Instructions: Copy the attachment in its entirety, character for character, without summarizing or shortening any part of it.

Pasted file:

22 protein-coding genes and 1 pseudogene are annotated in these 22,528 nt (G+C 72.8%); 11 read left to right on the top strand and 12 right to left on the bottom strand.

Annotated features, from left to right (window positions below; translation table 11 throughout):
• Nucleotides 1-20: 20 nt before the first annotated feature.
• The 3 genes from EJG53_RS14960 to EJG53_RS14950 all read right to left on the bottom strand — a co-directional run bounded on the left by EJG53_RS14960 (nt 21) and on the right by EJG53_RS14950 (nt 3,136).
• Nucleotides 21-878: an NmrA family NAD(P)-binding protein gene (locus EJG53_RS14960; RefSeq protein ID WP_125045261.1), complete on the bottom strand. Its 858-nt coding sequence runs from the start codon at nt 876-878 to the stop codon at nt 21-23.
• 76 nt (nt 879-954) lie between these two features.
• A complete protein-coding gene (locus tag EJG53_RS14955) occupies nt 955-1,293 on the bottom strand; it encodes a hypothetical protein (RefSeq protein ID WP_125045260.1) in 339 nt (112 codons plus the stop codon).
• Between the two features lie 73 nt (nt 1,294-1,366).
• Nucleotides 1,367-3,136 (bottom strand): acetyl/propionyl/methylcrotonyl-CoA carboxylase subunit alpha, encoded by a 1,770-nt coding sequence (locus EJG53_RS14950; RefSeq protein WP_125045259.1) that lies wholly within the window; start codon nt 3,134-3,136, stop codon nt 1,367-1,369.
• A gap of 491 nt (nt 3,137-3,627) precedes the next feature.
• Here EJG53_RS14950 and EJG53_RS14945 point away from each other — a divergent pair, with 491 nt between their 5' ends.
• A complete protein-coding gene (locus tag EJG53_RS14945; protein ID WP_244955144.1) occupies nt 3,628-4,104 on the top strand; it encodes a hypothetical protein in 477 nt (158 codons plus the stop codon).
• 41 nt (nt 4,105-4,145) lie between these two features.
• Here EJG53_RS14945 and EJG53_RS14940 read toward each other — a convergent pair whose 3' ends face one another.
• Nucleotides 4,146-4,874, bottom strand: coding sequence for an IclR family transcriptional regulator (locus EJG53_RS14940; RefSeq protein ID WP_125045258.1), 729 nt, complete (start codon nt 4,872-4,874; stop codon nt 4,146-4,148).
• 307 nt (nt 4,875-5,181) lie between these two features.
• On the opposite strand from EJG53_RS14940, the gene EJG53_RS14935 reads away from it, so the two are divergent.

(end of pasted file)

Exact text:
22 protein-coding genes and 1 pseudogene are annotated in these 22,528 nt (G+C 72.8%); 11 read left to right on the top strand and 12 right to left on the bottom strand.

Annotated features, from left to right (window positions below; translation table 11 throughout):
• Nucleotides 1-20: 20 nt before the first annotated feature.
• The 3 genes from EJG53_RS14960 to EJG53_RS14950 all read right to left on the bottom strand — a co-directional run bounded on the left by EJG53_RS14960 (nt 21) and on the right by EJG53_RS14950 (nt 3,136).
• Nucleotides 21-878: an NmrA family NAD(P)-binding protein gene (locus EJG53_RS14960; RefSeq protein ID WP_125045261.1), complete on the bottom strand. Its 858-nt coding sequence runs from the start codon at nt 876-878 to the stop codon at nt 21-23.
• 76 nt (nt 879-954) lie between these two features.
• A complete protein-coding gene (locus tag EJG53_RS14955) occupies nt 955-1,293 on the bottom strand; it encodes a hypothetical protein (RefSeq protein ID WP_125045260.1) in 339 nt (112 codons plus the stop codon).
• Between the two features lie 73 nt (nt 1,294-1,366).
• Nucleotides 1,367-3,136 (bottom strand): acetyl/propionyl/methylcrotonyl-CoA carboxylase subunit alpha, encoded by a 1,770-nt coding sequence (locus EJG53_RS14950; RefSeq protein WP_125045259.1) that lies wholly within the window; start codon nt 3,134-3,136, stop codon nt 1,367-1,369.
• A gap of 491 nt (nt 3,137-3,627) precedes the next feature.
• Here EJG53_RS14950 and EJG53_RS14945 point away from each other — a divergent pair, with 491 nt between their 5' ends.
• A complete protein-coding gene (locus tag EJG53_RS14945; protein ID WP_244955144.1) occupies nt 3,628-4,104 on the top strand; it encodes a hypothetical protein in 477 nt (158 codons plus the stop codon).
• 41 nt (nt 4,105-4,145) lie between these two features.
• Here EJG53_RS14945 and EJG53_RS14940 read toward each other — a convergent pair whose 3' ends face one another.
• Nucleotides 4,146-4,874, bottom strand: coding sequence for an IclR family transcriptional regulator (locus EJG53_RS14940; RefSeq protein ID WP_125045258.1), 729 nt, complete (start codon nt 4,872-4,874; stop codon nt 4,146-4,148).
• 307 nt (nt 4,875-5,181) lie between these two features.
• On the opposite strand from EJG53_RS14940, the gene EJG53_RS14935 reads away from it, so the two are divergent.